Hong Kong—Pictograms of simple instructions—such as “take by mouth,” “read the label,” or “take with food”—are helping older patients take their medications more safely.
A study in the journal Applied Ergonomics shows that including pictograms on written medication instructions helps improve adherence and avoid mishaps in patients age 65 years and older.
Background information in the article cites a CDC estimate that the cost of nonadherence to prescriptions, by taking the medicine at the wrong dose, time or frequency, is between $100 and $289 billion annually.
To address the problem, researchers from the City University of Hong Kong and colleagues used nine different pharmaceutical pictograms to help older people understand written medical information.
“Drugs are necessary to treat diseases and relieve symptoms; however, improper use of drugs can lead to serious consequences such as stomach bleeding and poisoning,” explained lead author, Annie Ng, PhD. “We wanted to see if supplementary pictograms could help older people understand how to take their medication safely.”
Participants, whose educational levels ranged from primary school to university level and who all had normal or corrected-to-normal vision, completed a medical-information comprehension task.
For the study, 50 participants ages 65 to 84 years were asked to read and understand the medical instructions printed on five different medications widely used in Hong Kong—aspirin, warfarin, cardiprin, atenolol, and gliclazide. While one group received the information using plain text, the other was provided with a range of pictograms in addition to the text.
Comprehension performance was associated with the number of pharmaceutical pictograms used—the more the pictograms, the higher the comprehension score, according to study authors. Results indicate, however, that participants with a lower education level demonstrated a poorer overall understanding of the medication information.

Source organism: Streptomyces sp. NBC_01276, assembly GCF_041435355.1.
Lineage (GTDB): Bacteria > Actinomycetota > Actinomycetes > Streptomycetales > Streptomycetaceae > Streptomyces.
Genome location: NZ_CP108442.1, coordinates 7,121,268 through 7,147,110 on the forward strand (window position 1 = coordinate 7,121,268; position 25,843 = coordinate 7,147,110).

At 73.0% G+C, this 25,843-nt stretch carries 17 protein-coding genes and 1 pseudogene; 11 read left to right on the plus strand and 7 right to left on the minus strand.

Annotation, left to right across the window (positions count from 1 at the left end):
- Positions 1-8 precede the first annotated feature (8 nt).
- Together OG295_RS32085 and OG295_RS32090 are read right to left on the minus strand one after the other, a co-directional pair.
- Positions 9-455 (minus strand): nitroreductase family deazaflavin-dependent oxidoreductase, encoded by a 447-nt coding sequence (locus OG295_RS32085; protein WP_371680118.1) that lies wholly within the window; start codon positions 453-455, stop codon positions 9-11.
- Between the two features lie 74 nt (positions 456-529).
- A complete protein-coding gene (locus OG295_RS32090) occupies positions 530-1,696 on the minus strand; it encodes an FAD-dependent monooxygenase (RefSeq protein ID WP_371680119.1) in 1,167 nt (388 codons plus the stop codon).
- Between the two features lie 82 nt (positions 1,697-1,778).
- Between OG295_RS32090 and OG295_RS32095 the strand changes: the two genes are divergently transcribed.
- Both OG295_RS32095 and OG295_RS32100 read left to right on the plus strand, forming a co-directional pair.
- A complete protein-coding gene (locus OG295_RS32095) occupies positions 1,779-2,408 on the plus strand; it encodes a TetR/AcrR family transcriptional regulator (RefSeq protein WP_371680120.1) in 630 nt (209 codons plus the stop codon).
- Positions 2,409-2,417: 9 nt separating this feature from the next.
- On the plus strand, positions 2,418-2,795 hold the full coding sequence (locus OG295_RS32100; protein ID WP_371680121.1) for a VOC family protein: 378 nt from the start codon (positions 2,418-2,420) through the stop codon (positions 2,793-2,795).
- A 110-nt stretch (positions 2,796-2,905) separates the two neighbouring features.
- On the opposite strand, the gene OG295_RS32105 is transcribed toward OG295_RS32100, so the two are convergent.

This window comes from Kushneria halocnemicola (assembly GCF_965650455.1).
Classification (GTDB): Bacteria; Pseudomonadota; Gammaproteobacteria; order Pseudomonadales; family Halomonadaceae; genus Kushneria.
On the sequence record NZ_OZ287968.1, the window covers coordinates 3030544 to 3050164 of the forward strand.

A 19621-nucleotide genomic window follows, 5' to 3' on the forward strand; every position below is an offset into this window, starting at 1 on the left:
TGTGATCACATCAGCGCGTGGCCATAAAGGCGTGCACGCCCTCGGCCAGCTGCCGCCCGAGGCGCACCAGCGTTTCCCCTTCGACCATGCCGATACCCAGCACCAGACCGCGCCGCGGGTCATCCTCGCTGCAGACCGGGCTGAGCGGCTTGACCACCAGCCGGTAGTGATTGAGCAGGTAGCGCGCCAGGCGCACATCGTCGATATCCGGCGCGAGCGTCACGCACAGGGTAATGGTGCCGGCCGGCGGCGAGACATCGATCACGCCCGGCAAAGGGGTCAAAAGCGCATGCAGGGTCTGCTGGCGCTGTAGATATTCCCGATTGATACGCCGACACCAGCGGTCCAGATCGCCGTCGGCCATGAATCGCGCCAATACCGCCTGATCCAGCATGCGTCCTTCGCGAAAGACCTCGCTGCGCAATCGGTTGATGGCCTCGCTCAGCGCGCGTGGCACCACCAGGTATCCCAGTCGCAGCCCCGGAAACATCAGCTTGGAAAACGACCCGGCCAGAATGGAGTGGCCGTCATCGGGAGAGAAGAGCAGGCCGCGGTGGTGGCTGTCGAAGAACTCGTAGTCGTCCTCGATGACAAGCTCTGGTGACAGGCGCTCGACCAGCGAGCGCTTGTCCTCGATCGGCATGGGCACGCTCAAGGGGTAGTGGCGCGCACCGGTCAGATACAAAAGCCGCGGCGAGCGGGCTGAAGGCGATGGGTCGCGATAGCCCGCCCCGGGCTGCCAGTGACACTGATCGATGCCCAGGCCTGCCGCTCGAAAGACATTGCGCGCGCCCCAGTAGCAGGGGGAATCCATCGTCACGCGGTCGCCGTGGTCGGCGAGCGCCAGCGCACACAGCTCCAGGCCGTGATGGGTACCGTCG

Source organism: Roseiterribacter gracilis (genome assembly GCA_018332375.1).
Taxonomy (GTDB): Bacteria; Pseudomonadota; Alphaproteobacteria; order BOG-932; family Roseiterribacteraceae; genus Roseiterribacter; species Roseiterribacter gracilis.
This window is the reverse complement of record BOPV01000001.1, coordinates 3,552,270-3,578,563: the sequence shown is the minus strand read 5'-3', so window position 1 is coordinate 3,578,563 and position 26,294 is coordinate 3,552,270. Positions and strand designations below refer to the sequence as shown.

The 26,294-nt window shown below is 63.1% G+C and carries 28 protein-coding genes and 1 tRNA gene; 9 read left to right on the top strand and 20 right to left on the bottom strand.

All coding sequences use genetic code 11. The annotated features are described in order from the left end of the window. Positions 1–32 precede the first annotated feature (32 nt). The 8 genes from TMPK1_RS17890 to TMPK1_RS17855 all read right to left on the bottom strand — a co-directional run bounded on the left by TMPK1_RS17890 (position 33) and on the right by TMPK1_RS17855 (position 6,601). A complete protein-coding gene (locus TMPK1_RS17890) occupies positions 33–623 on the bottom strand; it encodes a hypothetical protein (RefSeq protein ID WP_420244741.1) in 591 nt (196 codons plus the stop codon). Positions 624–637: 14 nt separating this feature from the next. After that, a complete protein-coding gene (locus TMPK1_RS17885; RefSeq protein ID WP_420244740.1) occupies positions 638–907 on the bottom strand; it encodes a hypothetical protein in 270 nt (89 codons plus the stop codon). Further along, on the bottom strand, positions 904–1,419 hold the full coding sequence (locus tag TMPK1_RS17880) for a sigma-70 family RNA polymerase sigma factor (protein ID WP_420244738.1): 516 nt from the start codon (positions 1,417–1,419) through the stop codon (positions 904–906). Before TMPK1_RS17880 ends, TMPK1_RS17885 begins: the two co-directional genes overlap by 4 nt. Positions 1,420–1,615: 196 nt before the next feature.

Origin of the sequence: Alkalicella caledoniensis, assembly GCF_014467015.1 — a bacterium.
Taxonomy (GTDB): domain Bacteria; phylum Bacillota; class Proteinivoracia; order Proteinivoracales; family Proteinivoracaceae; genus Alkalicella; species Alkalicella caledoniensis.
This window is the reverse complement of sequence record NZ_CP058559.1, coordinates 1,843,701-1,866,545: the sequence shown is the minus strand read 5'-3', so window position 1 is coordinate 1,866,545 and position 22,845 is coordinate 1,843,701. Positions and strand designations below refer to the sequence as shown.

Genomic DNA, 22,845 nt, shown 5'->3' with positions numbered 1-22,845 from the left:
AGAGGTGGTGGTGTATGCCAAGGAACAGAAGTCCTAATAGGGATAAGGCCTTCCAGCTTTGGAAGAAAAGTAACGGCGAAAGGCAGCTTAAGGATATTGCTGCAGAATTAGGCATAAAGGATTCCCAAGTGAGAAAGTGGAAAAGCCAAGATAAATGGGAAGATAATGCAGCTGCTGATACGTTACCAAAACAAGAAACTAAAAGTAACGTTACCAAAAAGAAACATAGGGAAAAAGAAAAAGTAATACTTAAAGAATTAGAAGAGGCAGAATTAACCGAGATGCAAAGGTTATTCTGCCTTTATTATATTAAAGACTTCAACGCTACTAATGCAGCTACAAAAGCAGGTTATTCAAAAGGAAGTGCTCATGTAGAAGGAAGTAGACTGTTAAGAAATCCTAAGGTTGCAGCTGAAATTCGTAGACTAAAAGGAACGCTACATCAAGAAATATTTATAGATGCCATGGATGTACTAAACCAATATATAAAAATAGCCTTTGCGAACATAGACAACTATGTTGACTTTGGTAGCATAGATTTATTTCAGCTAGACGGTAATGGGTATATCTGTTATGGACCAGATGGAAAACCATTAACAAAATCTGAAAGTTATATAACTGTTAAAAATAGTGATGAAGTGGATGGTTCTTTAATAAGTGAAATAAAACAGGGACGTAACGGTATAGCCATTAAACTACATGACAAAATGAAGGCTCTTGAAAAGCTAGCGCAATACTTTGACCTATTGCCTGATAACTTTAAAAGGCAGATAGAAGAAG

“Information on medicine labels can sometimes be confusing, especially if a patient has several medications to contend with. Including a few simple pictures on a medicine label helps older people to read and understand this information,” Ng pointed out. “This not only prevents accidental overdose, it relieves some of the pressure that our aging population is putting on the health service by avoiding preventable tragedies.”
She added that the study “focused on seniors but we believe this research could help a much wider demographic. People with vision problems or difficulties comprehending basic written information, for example, will be able to better understand their medication needs, which will help their health and support their independence.”
The United States Pharmacopeia (USP) Convention developed a set of 81 pharmaceutical pictograms as “standardized graphic images that help convey medication instructions, precautions and/or warnings to patients and consumers” in 2015, but the study emphasizes that no previous research has focused on the USP pharmaceutical pictograms for older people in the context of real medicine labels and drug-container boxes.
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